Who was that blind man? Perhaps I should add that question to my ‘Contests’ section. If I’m not mistaken, it was Buster Keaton. I wonder if he was involved in the show being sponsored by Studebaker.
Today’s post is about the products being sold to our parents while we were busy playing in the back yard. The American economy was in full swing following the end of the war and I recently learned of a military action that was taken to help spur that economy.
My oldest brothers (the twins) were Navy Sea Bees (Construction Battalion) during the latter stages of the war. One of them was then assigned to an aircraft carrier. Their mission was to load the ship with tons of heavy earth moving equipment, trucks, and other vehicles, take them out to sea, and push them off the ship. Millions of dollars worth of mostly brand new equipment was dropped into Davey Jones’ Locker. Why? To allow American factories to continue building these items for sale back home.
This next commercial is for a cold cream I never heard of; then again, I wasn’t very big into cold cream when I was a mere lad.
Was fear of radiation that strong? I know school children were taking part in drills across the country. Some called them ‘duck and cover’ drills. As I recall, in Pittsburgh we called them ‘retention’ drills. Maybe the ad agency simply thought they’d take advantage of our nation’s new knowledge of radiation. (You might want to check out my brother’s report on the ‘A’ Bomb test at Bikini. You can find it under ‘Genealogy”; or search for ‘Something Different’.)
And then there were the car commercials. More Americans than ever were finally able to afford a family car. And there were many companies that were more than glad to make the sale.
This was your father’s Oldsmobile. But it wasn’t your father’s Packard, Hudson, Henry J, Kaiser, De Soto, Plymouth, or Nash. All of those companies were fighting with Chevrolet, Ford, Buick, Chrysler, Cadillac, Lincoln-Mercury, and others for Daddy’s business. Obviously, many of those other companies lost the battle. Some, such as Oldsmobile, advertised that they were going away. Others, like Plymouth, simply vanished.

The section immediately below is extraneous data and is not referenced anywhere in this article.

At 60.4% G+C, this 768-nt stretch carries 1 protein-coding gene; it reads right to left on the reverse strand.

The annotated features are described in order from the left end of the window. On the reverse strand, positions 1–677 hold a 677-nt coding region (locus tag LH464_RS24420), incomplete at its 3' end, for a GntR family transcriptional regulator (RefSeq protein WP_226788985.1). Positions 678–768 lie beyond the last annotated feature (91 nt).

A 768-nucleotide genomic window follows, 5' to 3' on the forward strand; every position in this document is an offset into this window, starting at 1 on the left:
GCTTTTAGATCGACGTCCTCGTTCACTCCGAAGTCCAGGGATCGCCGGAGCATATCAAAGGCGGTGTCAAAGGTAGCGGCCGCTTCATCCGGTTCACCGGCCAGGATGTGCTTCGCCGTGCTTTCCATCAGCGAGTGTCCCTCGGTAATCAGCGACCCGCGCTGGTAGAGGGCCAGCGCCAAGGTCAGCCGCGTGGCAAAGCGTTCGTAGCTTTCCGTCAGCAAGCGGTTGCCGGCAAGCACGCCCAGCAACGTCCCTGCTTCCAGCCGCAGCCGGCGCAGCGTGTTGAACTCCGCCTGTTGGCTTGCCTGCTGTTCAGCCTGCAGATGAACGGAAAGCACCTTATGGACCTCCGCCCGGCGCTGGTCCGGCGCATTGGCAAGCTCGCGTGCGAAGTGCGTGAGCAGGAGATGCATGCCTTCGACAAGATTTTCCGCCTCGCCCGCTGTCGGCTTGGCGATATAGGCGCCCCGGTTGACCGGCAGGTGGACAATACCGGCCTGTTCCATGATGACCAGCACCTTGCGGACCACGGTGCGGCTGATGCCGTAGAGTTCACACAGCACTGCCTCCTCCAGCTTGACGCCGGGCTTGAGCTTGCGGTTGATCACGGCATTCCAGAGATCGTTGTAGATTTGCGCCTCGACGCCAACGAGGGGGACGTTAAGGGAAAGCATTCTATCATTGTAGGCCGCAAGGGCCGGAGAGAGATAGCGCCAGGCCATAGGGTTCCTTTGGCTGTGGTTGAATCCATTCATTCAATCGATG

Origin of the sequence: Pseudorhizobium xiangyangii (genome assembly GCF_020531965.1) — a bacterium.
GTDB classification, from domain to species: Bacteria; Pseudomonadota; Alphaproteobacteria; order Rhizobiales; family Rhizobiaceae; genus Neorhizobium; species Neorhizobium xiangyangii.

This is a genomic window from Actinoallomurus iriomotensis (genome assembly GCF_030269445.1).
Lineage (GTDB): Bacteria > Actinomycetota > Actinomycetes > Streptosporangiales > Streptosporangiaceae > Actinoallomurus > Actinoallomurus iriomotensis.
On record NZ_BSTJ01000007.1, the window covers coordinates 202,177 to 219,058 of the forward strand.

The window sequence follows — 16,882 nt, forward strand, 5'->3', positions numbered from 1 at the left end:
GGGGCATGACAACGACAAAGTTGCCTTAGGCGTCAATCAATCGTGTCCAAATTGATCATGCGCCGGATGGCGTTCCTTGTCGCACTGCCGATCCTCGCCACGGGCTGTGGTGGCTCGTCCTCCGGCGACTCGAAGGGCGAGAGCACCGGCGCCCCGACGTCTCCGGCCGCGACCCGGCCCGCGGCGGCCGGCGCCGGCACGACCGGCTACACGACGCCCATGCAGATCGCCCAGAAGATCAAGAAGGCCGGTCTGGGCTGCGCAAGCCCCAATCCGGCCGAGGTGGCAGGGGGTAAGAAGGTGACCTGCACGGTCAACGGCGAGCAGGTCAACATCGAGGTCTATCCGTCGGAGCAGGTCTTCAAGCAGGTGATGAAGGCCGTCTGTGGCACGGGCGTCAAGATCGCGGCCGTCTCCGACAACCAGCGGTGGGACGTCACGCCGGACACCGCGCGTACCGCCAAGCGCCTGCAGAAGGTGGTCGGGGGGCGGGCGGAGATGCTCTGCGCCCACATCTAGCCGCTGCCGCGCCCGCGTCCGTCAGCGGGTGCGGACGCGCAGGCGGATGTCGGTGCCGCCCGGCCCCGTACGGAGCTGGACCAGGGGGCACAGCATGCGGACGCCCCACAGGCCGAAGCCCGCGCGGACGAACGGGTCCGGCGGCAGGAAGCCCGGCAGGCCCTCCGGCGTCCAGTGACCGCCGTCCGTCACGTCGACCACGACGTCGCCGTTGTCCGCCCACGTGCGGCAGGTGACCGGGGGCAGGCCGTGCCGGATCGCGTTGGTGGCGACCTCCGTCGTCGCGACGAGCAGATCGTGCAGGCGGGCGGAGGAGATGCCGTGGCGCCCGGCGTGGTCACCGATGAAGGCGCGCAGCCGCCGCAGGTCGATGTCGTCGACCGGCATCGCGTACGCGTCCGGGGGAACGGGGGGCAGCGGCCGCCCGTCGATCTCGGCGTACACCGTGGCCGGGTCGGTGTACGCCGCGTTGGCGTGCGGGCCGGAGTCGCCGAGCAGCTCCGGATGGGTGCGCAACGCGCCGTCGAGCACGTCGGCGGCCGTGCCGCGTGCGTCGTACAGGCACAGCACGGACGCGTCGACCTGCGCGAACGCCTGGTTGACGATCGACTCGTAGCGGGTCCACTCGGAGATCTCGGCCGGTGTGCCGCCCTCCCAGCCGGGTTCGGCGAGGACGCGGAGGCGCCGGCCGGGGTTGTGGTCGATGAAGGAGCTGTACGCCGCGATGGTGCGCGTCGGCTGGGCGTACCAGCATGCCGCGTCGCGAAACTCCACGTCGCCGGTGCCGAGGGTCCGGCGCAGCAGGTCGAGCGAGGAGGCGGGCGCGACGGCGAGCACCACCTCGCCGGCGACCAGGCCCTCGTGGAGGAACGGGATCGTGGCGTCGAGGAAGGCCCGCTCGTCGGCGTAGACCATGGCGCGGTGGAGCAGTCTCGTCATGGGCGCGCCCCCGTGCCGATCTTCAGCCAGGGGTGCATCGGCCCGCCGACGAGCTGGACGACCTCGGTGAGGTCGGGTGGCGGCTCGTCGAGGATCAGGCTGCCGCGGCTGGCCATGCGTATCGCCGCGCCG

Another item that become a hot commodity during my childhood was the television. Most baby boomers vaguely remember listening to Fibber McGee and Molly, the Great Gildersleeve, Jack Benny, and many other popular shows. Then came the boob tube. Initially, there were very few stations (Pittsburgh started with one) and very few programs. Most of a day’s broadcasting was devoted to the test pattern.
And yet… early on, television manufacturers were expanding the capability of their products. This ad for Westinghouse, presented by Betty Furness introduces the ‘new’ UHF converter.
UHF was an interesting phenomenon, but I’m not sure it ever truly caught on. When we left Pittsburgh in 1977, there might have been two or three stations broadcasting on the UHF channels. In Atlanta today, there are only seven or eight. In the meantime, there are many VHF channels available. However, considering that most folks now have cable of satellite, it all seems unimportant now.
And now a word from our sponsor.
In 1984, I had concluded that Reddy Kilowatt had passed away. Then I drove through Vernal, Utah and saw him standing tall on a sign outside the Power Company’s offices. I don’t know if he’s finally gone for good, but I’m sure he’ll live forever in the minds of many of us who always enjoyed his television appearances.
So, thus far our parents have bought a new car, cold cream to wipe away the radiation, and a television – with or without the UHF device. (I wonder if that is anything like the device the government is forcing us to buy so we can watch digital TV.) Obviously, to feed a growing family, our parents had to run out and buy something to replace the ice box.